Hawaii’s last king, the “Merry Monarch” King David Kalakaua traveled around the globe in 1881, researching how other heads of state lived and conducted their government affairs. Inspired by the grand palaces he saw on his tour, he commissioned his own royal palace to be built on the island of Oahu (in what is now the city of Honolulu) to replace the original ‘Iolani Palace, which was more of a simple stately home than an actual palace. Completed in 1882, the new ‘Iolani Palace ended up costing over $360,000, a sum unheard of during those days.
The palace served as a seat of government and, constructed in the unique American Florentine style, featured an architectural design unseen in the rest of the world. Unlike the earlier palace which had no sleeping rooms (as the preceding king preferred to sleep in huts on the palace grounds), the new palace included an entire upstairs living area complete with libraries and grandly decorated bedrooms. So elite was the palace, in fact, that it was equipped with electricity and telephones four years before even the White House was!
King Kalakaua’s successor, his sister, Queen Liliuokalani replaced him at his death and lived in stately splendor at ‘Iolani Palace until 1893, when the Hawaiian monarchy was overthrown. The queen was imprisoned inside the palace until she finally surrendered and Hawaii officially became a territory of the United States.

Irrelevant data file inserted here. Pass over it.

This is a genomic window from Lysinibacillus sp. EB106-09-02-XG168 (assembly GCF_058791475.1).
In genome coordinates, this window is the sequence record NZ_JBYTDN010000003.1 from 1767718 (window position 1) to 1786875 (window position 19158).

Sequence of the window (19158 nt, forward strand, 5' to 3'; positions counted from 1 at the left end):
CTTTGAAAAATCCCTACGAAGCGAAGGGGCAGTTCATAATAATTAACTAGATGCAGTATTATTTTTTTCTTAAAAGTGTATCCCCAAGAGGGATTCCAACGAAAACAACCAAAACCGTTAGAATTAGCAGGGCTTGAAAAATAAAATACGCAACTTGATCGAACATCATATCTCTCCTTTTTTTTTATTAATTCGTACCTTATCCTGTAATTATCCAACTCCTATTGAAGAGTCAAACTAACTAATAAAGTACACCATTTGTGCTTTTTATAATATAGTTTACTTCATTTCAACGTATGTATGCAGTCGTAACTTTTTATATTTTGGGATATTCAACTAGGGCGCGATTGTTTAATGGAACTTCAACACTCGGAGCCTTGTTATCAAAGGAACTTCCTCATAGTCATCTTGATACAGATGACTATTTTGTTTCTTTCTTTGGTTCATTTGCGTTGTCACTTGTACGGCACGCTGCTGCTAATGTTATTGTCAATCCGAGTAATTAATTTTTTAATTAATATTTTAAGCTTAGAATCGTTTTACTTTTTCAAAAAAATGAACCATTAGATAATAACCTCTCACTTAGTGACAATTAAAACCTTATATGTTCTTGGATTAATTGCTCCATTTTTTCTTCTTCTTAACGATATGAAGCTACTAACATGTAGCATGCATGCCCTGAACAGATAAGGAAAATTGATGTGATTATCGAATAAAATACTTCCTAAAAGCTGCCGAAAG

‘Iolani Palace functioned as the capitol for the provisional government of Hawaii and later, in 1959, when Hawaii became the 50th U.S. state, it served as the state capitol. Ten years later, a new capitol was built on the land bordering the palace grounds, and the government abandoned ‘Iolani Palace. A full-scale restoration project was begun under the leadership of The Friends of ‘Iolani Palace, an organization founded by the grand-niece of Queen Kapiolani, and in 1978 the palace was opened to the public as a historical museum.
The only royal palace in the United States Today, ‘Iolani Palace is the only royal palace in the United States, and for visitors and Hawaiian natives alike is a reminder of the state’s royal heritage. The palace is open five days a week for public tours, and you can even choose Spanish Tours Hawaii if you prefer your tour in Spanish, and hosts a slew of community events and educational programs.